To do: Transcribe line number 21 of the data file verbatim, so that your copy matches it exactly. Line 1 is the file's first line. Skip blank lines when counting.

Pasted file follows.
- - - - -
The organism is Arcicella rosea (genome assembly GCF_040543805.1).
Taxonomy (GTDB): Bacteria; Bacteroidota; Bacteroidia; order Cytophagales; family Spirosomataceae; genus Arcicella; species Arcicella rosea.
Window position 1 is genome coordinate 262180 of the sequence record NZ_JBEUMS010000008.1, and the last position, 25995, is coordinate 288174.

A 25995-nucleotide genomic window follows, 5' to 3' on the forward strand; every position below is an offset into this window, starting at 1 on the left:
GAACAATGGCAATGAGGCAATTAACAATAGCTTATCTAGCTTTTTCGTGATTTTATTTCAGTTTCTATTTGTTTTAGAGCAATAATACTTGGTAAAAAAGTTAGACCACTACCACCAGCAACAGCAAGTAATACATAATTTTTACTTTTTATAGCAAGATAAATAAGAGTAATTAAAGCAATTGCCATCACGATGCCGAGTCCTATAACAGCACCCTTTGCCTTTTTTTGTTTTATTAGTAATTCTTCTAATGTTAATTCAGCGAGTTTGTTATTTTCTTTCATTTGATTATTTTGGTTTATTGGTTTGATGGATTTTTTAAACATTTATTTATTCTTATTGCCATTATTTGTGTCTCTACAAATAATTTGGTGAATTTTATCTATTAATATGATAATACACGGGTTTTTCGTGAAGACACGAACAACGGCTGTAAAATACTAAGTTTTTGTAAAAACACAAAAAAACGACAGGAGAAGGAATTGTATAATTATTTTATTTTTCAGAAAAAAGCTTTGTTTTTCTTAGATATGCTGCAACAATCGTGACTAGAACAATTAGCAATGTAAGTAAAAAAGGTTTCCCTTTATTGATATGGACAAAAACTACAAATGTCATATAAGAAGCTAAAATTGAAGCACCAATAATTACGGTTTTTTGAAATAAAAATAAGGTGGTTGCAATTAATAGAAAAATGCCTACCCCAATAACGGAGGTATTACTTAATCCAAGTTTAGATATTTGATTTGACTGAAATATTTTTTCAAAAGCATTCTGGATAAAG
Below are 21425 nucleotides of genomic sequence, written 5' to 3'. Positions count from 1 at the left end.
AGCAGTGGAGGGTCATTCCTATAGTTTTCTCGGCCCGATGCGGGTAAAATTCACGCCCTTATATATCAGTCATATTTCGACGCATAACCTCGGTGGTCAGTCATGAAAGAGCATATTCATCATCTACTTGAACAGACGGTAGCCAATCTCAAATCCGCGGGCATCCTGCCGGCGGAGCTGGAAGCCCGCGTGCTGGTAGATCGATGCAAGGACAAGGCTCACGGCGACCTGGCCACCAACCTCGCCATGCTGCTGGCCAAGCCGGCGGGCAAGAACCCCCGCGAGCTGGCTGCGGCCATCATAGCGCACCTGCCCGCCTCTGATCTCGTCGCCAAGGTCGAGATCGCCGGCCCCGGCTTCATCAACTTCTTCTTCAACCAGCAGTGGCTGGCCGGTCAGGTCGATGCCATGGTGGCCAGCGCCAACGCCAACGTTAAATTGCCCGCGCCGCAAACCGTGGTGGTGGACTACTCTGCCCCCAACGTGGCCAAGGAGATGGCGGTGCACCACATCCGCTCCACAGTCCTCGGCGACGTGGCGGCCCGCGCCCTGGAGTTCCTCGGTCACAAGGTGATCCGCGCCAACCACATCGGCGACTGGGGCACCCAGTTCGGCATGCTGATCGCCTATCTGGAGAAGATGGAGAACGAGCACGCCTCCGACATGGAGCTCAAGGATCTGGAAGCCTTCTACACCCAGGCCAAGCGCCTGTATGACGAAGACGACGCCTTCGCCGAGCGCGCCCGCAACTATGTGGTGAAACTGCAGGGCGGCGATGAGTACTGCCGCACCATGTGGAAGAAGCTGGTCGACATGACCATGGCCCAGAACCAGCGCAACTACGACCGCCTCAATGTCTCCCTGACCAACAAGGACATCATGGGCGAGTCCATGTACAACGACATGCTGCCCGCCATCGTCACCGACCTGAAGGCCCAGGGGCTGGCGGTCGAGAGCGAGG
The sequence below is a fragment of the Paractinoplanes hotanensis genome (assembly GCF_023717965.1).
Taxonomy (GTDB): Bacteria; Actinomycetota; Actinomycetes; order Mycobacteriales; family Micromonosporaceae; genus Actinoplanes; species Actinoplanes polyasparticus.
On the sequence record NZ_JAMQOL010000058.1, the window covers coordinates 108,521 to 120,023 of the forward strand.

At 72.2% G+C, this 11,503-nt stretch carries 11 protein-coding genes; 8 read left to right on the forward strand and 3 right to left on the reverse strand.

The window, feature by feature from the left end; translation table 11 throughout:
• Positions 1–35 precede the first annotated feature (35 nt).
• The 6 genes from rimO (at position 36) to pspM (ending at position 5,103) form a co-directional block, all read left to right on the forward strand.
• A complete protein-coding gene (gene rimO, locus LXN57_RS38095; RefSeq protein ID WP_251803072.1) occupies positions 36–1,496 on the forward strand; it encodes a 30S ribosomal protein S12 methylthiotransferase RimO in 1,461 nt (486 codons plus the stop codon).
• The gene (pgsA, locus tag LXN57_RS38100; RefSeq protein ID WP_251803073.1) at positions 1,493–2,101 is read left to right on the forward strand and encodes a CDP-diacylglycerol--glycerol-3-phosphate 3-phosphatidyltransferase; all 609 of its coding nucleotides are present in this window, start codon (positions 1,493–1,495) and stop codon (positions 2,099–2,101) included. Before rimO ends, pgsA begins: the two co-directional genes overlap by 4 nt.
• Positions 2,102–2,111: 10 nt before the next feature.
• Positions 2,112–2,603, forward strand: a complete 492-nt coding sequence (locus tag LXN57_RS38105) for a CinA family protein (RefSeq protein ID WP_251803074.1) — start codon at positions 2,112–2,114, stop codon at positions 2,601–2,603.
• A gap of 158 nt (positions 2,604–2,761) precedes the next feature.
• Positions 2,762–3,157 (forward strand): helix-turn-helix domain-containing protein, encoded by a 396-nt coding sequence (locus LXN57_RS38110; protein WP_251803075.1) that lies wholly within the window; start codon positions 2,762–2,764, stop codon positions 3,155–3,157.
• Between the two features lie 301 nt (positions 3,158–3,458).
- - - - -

• Between the two features lie 301 nt (positions 3,158–3,458).